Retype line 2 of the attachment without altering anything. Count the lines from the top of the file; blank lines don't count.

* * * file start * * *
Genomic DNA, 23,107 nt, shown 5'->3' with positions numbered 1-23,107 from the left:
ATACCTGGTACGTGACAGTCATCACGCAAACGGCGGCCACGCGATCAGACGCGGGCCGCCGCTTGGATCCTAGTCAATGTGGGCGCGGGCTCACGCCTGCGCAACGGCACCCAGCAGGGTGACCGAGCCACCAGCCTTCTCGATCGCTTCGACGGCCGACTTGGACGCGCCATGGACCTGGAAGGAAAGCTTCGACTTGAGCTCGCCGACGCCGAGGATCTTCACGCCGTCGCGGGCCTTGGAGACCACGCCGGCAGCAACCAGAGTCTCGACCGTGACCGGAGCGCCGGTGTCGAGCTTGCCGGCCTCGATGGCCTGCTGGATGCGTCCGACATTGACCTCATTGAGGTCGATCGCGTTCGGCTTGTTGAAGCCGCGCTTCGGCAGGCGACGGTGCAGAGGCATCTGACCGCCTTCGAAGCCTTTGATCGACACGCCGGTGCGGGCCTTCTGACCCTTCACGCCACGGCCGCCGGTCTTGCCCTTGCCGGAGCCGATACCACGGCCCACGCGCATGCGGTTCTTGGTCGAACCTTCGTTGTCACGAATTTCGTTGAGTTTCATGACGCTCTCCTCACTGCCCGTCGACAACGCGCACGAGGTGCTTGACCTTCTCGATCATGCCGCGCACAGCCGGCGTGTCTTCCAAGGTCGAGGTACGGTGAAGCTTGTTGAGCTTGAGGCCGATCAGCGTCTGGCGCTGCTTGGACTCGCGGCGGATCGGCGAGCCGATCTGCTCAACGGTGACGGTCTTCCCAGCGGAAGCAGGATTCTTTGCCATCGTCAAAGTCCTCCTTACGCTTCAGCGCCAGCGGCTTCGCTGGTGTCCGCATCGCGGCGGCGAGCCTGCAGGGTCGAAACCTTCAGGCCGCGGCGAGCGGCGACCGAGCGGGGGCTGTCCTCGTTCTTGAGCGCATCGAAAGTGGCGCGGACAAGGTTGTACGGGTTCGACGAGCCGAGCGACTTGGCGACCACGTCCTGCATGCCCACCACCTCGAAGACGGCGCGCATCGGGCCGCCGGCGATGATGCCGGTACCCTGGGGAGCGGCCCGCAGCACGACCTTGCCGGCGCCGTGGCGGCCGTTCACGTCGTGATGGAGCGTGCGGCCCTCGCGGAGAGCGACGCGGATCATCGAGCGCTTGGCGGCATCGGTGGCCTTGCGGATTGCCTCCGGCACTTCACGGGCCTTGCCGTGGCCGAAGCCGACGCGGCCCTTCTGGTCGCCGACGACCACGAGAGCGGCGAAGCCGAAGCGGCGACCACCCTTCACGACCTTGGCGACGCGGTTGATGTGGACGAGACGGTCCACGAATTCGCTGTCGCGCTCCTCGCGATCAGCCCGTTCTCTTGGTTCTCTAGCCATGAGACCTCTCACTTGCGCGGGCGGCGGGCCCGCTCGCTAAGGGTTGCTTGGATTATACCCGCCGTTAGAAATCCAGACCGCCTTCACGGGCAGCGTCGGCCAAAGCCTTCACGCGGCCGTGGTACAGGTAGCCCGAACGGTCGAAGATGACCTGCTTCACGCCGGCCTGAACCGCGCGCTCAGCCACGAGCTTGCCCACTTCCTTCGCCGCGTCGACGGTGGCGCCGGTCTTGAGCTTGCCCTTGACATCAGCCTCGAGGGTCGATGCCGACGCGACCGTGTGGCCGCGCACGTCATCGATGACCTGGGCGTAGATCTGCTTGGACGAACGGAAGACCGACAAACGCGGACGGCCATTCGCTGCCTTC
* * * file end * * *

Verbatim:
ATACCTGGTACGTGACAGTCATCACGCAAACGGCGGCCACGCGATCAGACGCGGGCCGCCGCTTGGATCCTAGTCAATGTGGGCGCGGGCTCACGCCTGCGCAACGGCACCCAGCAGGGTGACCGAGCCACCAGCCTTCTCGATCGCTTCGACGGCCGACTTGGACGCGCCATGGACCTGGAAGGAAAGCTTCGACTTGAGCTCGCCGACGCCGAGGATCTTCACGCCGTCGCGGGCCTTGGAGACCACGCCGGCAGCAACCAGAGTCTCGACCGTGACCGGAGCGCCGGTGTCGAGCTTGCCGGCCTCGATGGCCTGCTGGATGCGTCCGACATTGACCTCATTGAGGTCGATCGCGTTCGGCTTGTTGAAGCCGCGCTTCGGCAGGCGACGGTGCAGAGGCATCTGACCGCCTTCGAAGCCTTTGATCGACACGCCGGTGCGGGCCTTCTGACCCTTCACGCCACGGCCGCCGGTCTTGCCCTTGCCGGAGCCGATACCACGGCCCACGCGCATGCGGTTCTTGGTCGAACCTTCGTTGTCACGAATTTCGTTGAGTTTCATGACGCTCTCCTCACTGCCCGTCGACAACGCGCACGAGGTGCTTGACCTTCTCGATCATGCCGCGCACAGCCGGCGTGTCTTCCAAGGTCGAGGTACGGTGAAGCTTGTTGAGCTTGAGGCCGATCAGCGTCTGGCGCTGCTTGGACTCGCGGCGGATCGGCGAGCCGATCTGCTCAACGGTGACGGTCTTCCCAGCGGAAGCAGGATTCTTTGCCATCGTCAAAGTCCTCCTTACGCTTCAGCGCCAGCGGCTTCGCTGGTGTCCGCATCGCGGCGGCGAGCCTGCAGGGTCGAAACCTTCAGGCCGCGGCGAGCGGCGACCGAGCGGGGGCTGTCCTCGTTCTTGAGCGCATCGAAAGTGGCGCGGACAAGGTTGTACGGGTTCGACGAGCCGAGCGACTTGGCGACCACGTCCTGCATGCCCACCACCTCGAAGACGGCGCGCATCGGGCCGCCGGCGATGATGCCGGTACCCTGGGGAGCGGCCCGCAGCACGACCTTGCCGGCGCCGTGGCGGCCGTTCACGTCGTGATGGAGCGTGCGGCCCTCGCGGAGAGCGACGCGGATCATCGAGCGCTTGGCGGCATCGGTGGCCTTGCGGATTGCCTCCGGCACTTCACGGGCCTTGCCGTGGCCGAAGCCGACGCGGCCCTTCTGGTCGCCGACGACCACGAGAGCGGCGAAGCCGAAGCGGCGACCACCCTTCACGACCTTGGCGACGCGGTTGATGTGGACGAGACGGTCCACGAATTCGCTGTCGCGCTCCTCGCGATCAGCCCGTTCTCTTGGTTCTCTAGCCATGAGACCTCTCACTTGCGCGGGCGGCGGGCCCGCTCGCTAAGGGTTGCTTGGATTATACCCGCCGTTAGAAATCCAGACCGCCTTCACGGGCAGCGTCGGCCAAAGCCTTCACGCGGCCGTGGTACAGGTAGCCCGAACGGTCGAAGATGACCTGCTTCACGCCGGCCTGAACCGCGCGCTCAGCCACGAGCTTGCCCACTTCCTTCGCCGCGTCGACGGTGGCGCCGGTCTTGAGCTTGCCCTTGACATCAGCCTCGAGGGTCGATGCCGACGCGACCGTGTGGCCGCGCACGTCATCGATGACCTGGGCGTAGATCTGCTTGGACGAACGGAAGACCGACAAACGCGGACGGCCATTCGCTGCCTTC